Memoriam - The Silent Vigil - Artwork

Artist: Memoriam

Album Title: The Silent Vigil

Label: Nuclear Blast

Date Of Release: 23 March 2018

Proof that there is life after death, Memoriam have risen from the ashes of Bolt Thrower to help fill the void that the UK death metal stalwarts created when they folded following the tragic death of drummer Martin Kearns three years ago. Their debut album, ‘For The Fallen’ took me a little by surprise almost exactly a year ago, mainly because it was a cracking monolithic slab of brutal mid-paced death metal that I liked as much as I hoped I would.

And now, just twelve months later, Messrs Karl Willets (vocals), Frank Healy (bass), Andy Whale (drums) and Scott Fairfax (guitars) have returned with their sophomore release, ‘The Silent Vigil’.

I have to be honest and say that such prolific output fills me with equal amounts of excitement and trepidation. It’s always nice to find out that new material is on the horizon so quickly, especially when it’s an artist you like. However, it can also be a risk because in the haste to release new music, a band’s internal quality control mechanisms might be overridden or simply go AWOL. Unfortunately, I happen to think that this is what has happened just a little bit with Memoriam.

‘The Silent Vigil’ is not a poor record and, had it been released by a newcomer or a band with a lesser pedigree than this quartet, it might have been lauded as evidence of a serious new act on the block. But when the clientele can collectively boast the names of Bolt Thrower, Benediction and Napalm Death amongst others on their CV, one’s expectations are inevitably raised. And in the case of ‘The Silent Vigil’, the output doesn’t quite match my personal expectations.

With more excellently detailed and striking artwork from Dan Seagrave adorning the front cover, I must admit to being drawn right in and hopeful of something special. Instead, what we get with ‘The Silent Vigil’ is a perfectly good album that by-and-large continues where ‘For The Fallen’ left off. As such, you can expect nine tracks of brutal and uncompromising mid-tempo death metal that once again seeks to bulldoze everything in its path with inexorable extremity. There is, if I am not mistaken, a little more by way of melody lurking under the surface, but there isn’t a great deal to differentiate between the two albums.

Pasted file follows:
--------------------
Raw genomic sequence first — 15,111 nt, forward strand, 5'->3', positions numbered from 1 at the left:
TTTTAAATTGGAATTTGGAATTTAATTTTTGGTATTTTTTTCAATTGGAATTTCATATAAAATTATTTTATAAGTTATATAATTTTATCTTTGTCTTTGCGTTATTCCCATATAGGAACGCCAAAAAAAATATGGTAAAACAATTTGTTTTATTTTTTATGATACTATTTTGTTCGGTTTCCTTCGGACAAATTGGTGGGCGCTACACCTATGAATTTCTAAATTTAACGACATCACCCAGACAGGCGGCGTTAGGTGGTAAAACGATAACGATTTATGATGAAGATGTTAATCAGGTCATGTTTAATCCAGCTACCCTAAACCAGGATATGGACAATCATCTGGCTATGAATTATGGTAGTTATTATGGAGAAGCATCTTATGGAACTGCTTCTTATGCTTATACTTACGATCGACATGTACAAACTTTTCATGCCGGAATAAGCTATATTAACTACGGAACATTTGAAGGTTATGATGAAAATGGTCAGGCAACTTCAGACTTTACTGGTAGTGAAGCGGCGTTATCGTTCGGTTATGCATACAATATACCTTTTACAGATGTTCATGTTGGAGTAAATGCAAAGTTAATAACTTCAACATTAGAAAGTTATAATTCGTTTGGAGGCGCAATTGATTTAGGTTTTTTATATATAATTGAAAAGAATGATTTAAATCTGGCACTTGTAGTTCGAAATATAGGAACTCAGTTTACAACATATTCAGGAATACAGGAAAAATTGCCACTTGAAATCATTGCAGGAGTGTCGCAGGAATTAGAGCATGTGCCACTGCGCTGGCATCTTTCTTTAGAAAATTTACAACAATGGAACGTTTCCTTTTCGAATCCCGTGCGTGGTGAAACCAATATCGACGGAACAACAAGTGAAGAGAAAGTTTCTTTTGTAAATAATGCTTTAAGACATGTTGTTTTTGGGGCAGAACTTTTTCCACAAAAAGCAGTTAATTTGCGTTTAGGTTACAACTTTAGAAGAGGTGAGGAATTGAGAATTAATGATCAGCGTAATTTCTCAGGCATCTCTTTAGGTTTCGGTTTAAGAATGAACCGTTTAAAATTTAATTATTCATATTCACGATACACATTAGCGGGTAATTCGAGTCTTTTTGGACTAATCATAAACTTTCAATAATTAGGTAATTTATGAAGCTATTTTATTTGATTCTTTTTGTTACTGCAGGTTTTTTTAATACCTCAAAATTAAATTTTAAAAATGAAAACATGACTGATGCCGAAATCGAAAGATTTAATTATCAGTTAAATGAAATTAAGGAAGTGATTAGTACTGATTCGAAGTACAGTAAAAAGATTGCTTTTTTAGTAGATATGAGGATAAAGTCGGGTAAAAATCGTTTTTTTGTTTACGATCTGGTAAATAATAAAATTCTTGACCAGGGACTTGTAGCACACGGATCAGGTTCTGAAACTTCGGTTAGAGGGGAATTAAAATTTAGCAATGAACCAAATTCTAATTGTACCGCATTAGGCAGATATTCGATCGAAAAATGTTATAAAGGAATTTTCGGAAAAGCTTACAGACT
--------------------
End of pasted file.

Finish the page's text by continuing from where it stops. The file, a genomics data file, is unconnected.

So why, if I gave the debut a score of 9/10, am I not scoring ‘The Silent Vigil’ similarly if it’s an album cut from the same cloth? To begin with, given the height of emotion that rightly surrounded it, ‘For The Fallen’ was, for my money, a more raw and punishing listen. It gave the record an added edge that I liked, an honesty that was commendable.

‘The Silent Vigil’, by comparison, is lacking a touch in the same levels of intensity. It still maintains that honesty, something that is apparently inherent in the philosophy and output of Willetts and co., but that edge appears to be lacking ever so slightly.

Plus, I return to the issue of speed and haste. It may be that a lot of this material was written during the writing sessions of the debut, I don’t know. But regardless, the desire to release a follow-up so quickly has definitely had an impact on the quality, with the riffs themselves taking the biggest hit. The guitar work remains chunky, abrasive and heavy, with plenty of head-bobbing power. But nevertheless, I can’t shake the nagging feeling that they are, on the whole, a little bit one-dimensional and now and again, dare I say it, dull. When the album finishes, I’m left with a gap in my memory where I’m convinced more Memoriam songs should sit.


Credit: Anne Swallow

The record begins well enough with ‘Soulless Parasite’ which has an undeniably strong groove to it. The rumbling bass is a joy to hear, whilst Willett’s unmistakeable voice smothers the song commandingly. I also really like the thick and dirty guitar tone that dominates proceedings.

However, it takes until the fifth track, ‘Bleed The Same’ before Memoriam truly get my juices flowing and grab my undivided attention. The opening guitar notes are slow and ponderous, around which the drums quietly dance. And then, in steps the first really cool lead guitar riff, blending a touch of melody and finesse into the seething brutality. The changes of pace within this track are more pronounced also, meaning that I’m taken along for the entirety of the ride without my mind wandering elsewhere. And if the mid-song stomp, complete with the sounds of Martin Luther King laced within, doesn’t get your head banging, there really is no hope for you.

‘As Bridges Burn’ features a punishing closing sequence which I quite like, whereas ‘The New Dark Ages’ has a catchy riff that rises above the tumult enough to catch my ear. I also like the sombre yet slightly more melodic and anthemic-sounding segment within ‘No Known Grave’, the album’s single longest track at just over the seven-minutes in length.

Overall however, ‘The Silent Vigil’ has not had anywhere near the same impact on me as ‘For The Fallen’. And for that reason, I find myself just a little disappointed. I really wanted to like this album and I have given it plenty of time to sink in. Unfortunately, my opinion of it has remained consistent and ultimately, it is simply a decent, solid slab of brutal and bruising death metal. It’ll find favour with purists and diehard fans, but it might prove a little underwhelming for everyone else.

The Score Of Much Metal: 7.5


If you’ve enjoyed this review, you can check out my others from 2018 and from previous years right here:

2017 reviews
2016 reviews
2015 reviews

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Machine Head – Catharsis
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